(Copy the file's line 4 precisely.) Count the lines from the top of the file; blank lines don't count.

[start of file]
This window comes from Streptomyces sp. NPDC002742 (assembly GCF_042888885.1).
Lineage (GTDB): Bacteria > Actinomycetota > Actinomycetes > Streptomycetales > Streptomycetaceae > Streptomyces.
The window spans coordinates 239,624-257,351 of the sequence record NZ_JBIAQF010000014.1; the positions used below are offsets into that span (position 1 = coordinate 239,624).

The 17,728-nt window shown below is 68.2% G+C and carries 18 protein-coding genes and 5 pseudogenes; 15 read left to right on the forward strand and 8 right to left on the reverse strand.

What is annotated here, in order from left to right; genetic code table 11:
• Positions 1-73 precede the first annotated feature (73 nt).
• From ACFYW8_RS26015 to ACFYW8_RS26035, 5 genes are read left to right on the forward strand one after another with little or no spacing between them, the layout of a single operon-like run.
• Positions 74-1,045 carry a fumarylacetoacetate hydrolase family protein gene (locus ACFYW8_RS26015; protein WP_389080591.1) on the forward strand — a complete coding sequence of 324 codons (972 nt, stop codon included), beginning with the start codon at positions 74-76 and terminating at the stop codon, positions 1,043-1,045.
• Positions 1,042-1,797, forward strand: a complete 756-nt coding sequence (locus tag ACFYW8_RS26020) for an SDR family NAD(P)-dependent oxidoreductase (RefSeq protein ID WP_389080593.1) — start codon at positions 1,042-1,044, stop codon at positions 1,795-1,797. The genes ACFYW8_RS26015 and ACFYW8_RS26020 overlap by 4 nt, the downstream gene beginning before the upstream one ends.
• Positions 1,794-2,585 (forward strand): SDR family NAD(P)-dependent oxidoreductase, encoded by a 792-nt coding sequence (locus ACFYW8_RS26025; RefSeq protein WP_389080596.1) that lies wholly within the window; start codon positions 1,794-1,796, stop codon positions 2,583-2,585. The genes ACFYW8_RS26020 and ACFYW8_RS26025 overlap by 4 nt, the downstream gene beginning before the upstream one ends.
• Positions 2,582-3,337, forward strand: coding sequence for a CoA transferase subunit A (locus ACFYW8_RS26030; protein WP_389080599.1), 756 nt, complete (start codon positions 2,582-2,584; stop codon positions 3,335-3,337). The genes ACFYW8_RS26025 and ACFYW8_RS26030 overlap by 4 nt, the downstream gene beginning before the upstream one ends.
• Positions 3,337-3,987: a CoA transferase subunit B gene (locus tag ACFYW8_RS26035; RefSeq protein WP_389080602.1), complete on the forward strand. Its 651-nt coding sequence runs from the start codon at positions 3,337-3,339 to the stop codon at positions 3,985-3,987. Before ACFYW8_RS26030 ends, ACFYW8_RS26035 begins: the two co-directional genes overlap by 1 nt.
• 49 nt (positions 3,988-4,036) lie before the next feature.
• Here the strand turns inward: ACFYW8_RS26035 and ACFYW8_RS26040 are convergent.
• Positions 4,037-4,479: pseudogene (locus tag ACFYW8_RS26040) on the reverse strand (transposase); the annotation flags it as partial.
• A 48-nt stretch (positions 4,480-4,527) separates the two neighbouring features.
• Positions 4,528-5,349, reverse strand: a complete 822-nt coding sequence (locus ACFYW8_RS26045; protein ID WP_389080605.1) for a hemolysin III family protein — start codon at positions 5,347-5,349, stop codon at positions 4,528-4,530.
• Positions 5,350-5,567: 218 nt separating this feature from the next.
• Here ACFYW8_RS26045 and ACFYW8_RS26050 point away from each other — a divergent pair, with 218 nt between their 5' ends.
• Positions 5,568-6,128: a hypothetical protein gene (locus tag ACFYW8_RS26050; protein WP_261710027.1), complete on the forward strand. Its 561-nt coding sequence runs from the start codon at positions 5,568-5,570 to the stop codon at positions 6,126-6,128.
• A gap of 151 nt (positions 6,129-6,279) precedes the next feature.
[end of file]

The 17,728-nt window shown below is 68.2% G+C and carries 18 protein-coding genes and 5 pseudogenes; 15 read left to right on the forward strand and 8 right to left on the reverse strand.